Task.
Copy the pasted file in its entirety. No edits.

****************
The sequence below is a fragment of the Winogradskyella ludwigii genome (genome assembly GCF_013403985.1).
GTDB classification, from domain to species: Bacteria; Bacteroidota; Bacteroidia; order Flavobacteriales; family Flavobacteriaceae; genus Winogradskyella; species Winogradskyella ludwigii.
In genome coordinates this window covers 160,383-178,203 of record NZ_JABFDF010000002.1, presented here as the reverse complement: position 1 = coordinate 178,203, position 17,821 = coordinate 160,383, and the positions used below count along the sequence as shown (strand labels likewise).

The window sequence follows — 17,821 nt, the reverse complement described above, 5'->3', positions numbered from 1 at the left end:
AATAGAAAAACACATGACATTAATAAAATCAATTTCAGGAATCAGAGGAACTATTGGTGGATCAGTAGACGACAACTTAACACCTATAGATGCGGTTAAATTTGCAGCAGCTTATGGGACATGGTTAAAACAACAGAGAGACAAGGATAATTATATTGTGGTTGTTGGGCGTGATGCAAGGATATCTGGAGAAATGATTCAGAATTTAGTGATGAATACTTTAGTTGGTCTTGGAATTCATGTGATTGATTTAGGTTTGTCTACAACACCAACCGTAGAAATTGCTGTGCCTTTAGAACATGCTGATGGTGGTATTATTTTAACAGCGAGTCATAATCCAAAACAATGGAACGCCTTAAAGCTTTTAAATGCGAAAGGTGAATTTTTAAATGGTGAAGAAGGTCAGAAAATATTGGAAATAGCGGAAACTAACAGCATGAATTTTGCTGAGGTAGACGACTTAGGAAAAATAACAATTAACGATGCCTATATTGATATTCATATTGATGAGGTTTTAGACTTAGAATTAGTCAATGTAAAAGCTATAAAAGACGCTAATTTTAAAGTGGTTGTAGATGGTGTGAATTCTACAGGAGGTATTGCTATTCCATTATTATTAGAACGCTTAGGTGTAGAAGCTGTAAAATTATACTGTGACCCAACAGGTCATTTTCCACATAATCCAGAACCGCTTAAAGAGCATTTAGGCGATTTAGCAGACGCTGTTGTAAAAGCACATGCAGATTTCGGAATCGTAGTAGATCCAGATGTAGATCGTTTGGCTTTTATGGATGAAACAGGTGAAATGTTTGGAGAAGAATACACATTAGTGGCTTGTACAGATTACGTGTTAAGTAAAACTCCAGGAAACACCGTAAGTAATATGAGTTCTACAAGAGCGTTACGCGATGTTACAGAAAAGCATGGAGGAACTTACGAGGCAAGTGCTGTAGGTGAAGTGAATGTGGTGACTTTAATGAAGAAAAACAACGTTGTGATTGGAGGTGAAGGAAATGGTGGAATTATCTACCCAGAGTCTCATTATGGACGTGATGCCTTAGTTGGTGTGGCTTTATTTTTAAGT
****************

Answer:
The sequence below is a fragment of the Winogradskyella ludwigii genome (genome assembly GCF_013403985.1).
GTDB classification, from domain to species: Bacteria; Bacteroidota; Bacteroidia; order Flavobacteriales; family Flavobacteriaceae; genus Winogradskyella; species Winogradskyella ludwigii.
In genome coordinates this window covers 160,383-178,203 of record NZ_JABFDF010000002.1, presented here as the reverse complement: position 1 = coordinate 178,203, position 17,821 = coordinate 160,383, and the positions used below count along the sequence as shown (strand labels likewise).

The window sequence follows — 17,821 nt, the reverse complement described above, 5'->3', positions numbered from 1 at the left end:
AATAGAAAAACACATGACATTAATAAAATCAATTTCAGGAATCAGAGGAACTATTGGTGGATCAGTAGACGACAACTTAACACCTATAGATGCGGTTAAATTTGCAGCAGCTTATGGGACATGGTTAAAACAACAGAGAGACAAGGATAATTATATTGTGGTTGTTGGGCGTGATGCAAGGATATCTGGAGAAATGATTCAGAATTTAGTGATGAATACTTTAGTTGGTCTTGGAATTCATGTGATTGATTTAGGTTTGTCTACAACACCAACCGTAGAAATTGCTGTGCCTTTAGAACATGCTGATGGTGGTATTATTTTAACAGCGAGTCATAATCCAAAACAATGGAACGCCTTAAAGCTTTTAAATGCGAAAGGTGAATTTTTAAATGGTGAAGAAGGTCAGAAAATATTGGAAATAGCGGAAACTAACAGCATGAATTTTGCTGAGGTAGACGACTTAGGAAAAATAACAATTAACGATGCCTATATTGATATTCATATTGATGAGGTTTTAGACTTAGAATTAGTCAATGTAAAAGCTATAAAAGACGCTAATTTTAAAGTGGTTGTAGATGGTGTGAATTCTACAGGAGGTATTGCTATTCCATTATTATTAGAACGCTTAGGTGTAGAAGCTGTAAAATTATACTGTGACCCAACAGGTCATTTTCCACATAATCCAGAACCGCTTAAAGAGCATTTAGGCGATTTAGCAGACGCTGTTGTAAAAGCACATGCAGATTTCGGAATCGTAGTAGATCCAGATGTAGATCGTTTGGCTTTTATGGATGAAACAGGTGAAATGTTTGGAGAAGAATACACATTAGTGGCTTGTACAGATTACGTGTTAAGTAAAACTCCAGGAAACACCGTAAGTAATATGAGTTCTACAAGAGCGTTACGCGATGTTACAGAAAAGCATGGAGGAACTTACGAGGCAAGTGCTGTAGGTGAAGTGAATGTGGTGACTTTAATGAAGAAAAACAACGTTGTGATTGGAGGTGAAGGAAATGGTGGAATTATCTACCCAGAGTCTCATTATGGACGTGATGCCTTAGTTGGTGTGGCTTTATTTTTAAGT